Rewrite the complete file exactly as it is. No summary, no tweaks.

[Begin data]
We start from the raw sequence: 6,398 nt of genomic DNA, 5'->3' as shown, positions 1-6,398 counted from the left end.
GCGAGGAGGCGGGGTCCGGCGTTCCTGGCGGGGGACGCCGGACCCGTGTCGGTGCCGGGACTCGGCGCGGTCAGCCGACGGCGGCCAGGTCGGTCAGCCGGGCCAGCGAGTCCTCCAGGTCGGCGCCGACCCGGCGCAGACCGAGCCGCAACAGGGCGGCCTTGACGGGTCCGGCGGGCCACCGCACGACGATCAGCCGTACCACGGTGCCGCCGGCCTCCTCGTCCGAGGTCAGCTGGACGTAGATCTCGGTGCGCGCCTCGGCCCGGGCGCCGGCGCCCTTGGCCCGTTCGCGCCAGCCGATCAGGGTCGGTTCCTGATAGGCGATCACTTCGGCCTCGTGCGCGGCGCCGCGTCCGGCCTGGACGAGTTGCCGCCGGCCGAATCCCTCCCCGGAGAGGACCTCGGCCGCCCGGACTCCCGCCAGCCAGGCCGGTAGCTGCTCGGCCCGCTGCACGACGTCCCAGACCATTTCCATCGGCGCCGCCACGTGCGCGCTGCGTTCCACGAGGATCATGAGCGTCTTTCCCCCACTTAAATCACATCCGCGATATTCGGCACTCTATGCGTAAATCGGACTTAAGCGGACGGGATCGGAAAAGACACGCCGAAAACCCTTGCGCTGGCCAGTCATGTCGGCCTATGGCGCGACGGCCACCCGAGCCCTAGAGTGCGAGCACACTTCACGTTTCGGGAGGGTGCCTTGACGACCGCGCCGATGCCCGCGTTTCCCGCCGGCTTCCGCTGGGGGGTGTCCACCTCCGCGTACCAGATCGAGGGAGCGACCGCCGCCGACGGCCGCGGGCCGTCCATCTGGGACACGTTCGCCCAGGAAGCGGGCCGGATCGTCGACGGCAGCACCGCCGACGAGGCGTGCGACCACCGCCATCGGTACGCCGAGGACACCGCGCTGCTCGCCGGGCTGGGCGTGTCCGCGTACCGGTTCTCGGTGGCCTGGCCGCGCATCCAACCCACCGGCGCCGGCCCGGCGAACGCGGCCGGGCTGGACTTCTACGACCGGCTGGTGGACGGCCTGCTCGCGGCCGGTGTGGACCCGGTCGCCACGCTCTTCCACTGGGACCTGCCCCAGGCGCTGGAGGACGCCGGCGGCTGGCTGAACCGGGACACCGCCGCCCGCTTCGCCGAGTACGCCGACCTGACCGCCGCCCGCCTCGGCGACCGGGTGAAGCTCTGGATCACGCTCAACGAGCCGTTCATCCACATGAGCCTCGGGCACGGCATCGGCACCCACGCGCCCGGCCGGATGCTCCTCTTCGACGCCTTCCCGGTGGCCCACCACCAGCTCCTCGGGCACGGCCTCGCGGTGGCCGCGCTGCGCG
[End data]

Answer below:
We start from the raw sequence: 6,398 nt of genomic DNA, 5'->3' as shown, positions 1-6,398 counted from the left end.
GCGAGGAGGCGGGGTCCGGCGTTCCTGGCGGGGGACGCCGGACCCGTGTCGGTGCCGGGACTCGGCGCGGTCAGCCGACGGCGGCCAGGTCGGTCAGCCGGGCCAGCGAGTCCTCCAGGTCGGCGCCGACCCGGCGCAGACCGAGCCGCAACAGGGCGGCCTTGACGGGTCCGGCGGGCCACCGCACGACGATCAGCCGTACCACGGTGCCGCCGGCCTCCTCGTCCGAGGTCAGCTGGACGTAGATCTCGGTGCGCGCCTCGGCCCGGGCGCCGGCGCCCTTGGCCCGTTCGCGCCAGCCGATCAGGGTCGGTTCCTGATAGGCGATCACTTCGGCCTCGTGCGCGGCGCCGCGTCCGGCCTGGACGAGTTGCCGCCGGCCGAATCCCTCCCCGGAGAGGACCTCGGCCGCCCGGACTCCCGCCAGCCAGGCCGGTAGCTGCTCGGCCCGCTGCACGACGTCCCAGACCATTTCCATCGGCGCCGCCACGTGCGCGCTGCGTTCCACGAGGATCATGAGCGTCTTTCCCCCACTTAAATCACATCCGCGATATTCGGCACTCTATGCGTAAATCGGACTTAAGCGGACGGGATCGGAAAAGACACGCCGAAAACCCTTGCGCTGGCCAGTCATGTCGGCCTATGGCGCGACGGCCACCCGAGCCCTAGAGTGCGAGCACACTTCACGTTTCGGGAGGGTGCCTTGACGACCGCGCCGATGCCCGCGTTTCCCGCCGGCTTCCGCTGGGGGGTGTCCACCTCCGCGTACCAGATCGAGGGAGCGACCGCCGCCGACGGCCGCGGGCCGTCCATCTGGGACACGTTCGCCCAGGAAGCGGGCCGGATCGTCGACGGCAGCACCGCCGACGAGGCGTGCGACCACCGCCATCGGTACGCCGAGGACACCGCGCTGCTCGCCGGGCTGGGCGTGTCCGCGTACCGGTTCTCGGTGGCCTGGCCGCGCATCCAACCCACCGGCGCCGGCCCGGCGAACGCGGCCGGGCTGGACTTCTACGACCGGCTGGTGGACGGCCTGCTCGCGGCCGGTGTGGACCCGGTCGCCACGCTCTTCCACTGGGACCTGCCCCAGGCGCTGGAGGACGCCGGCGGCTGGCTGAACCGGGACACCGCCGCCCGCTTCGCCGAGTACGCCGACCTGACCGCCGCCCGCCTCGGCGACCGGGTGAAGCTCTGGATCACGCTCAACGAGCCGTTCATCCACATGAGCCTCGGGCACGGCATCGGCACCCACGCGCCCGGCCGGATGCTCCTCTTCGACGCCTTCCCGGTGGCCCACCACCAGCTCCTCGGGCACGGCCTCGCGGTGGCCGCGCTGCGCG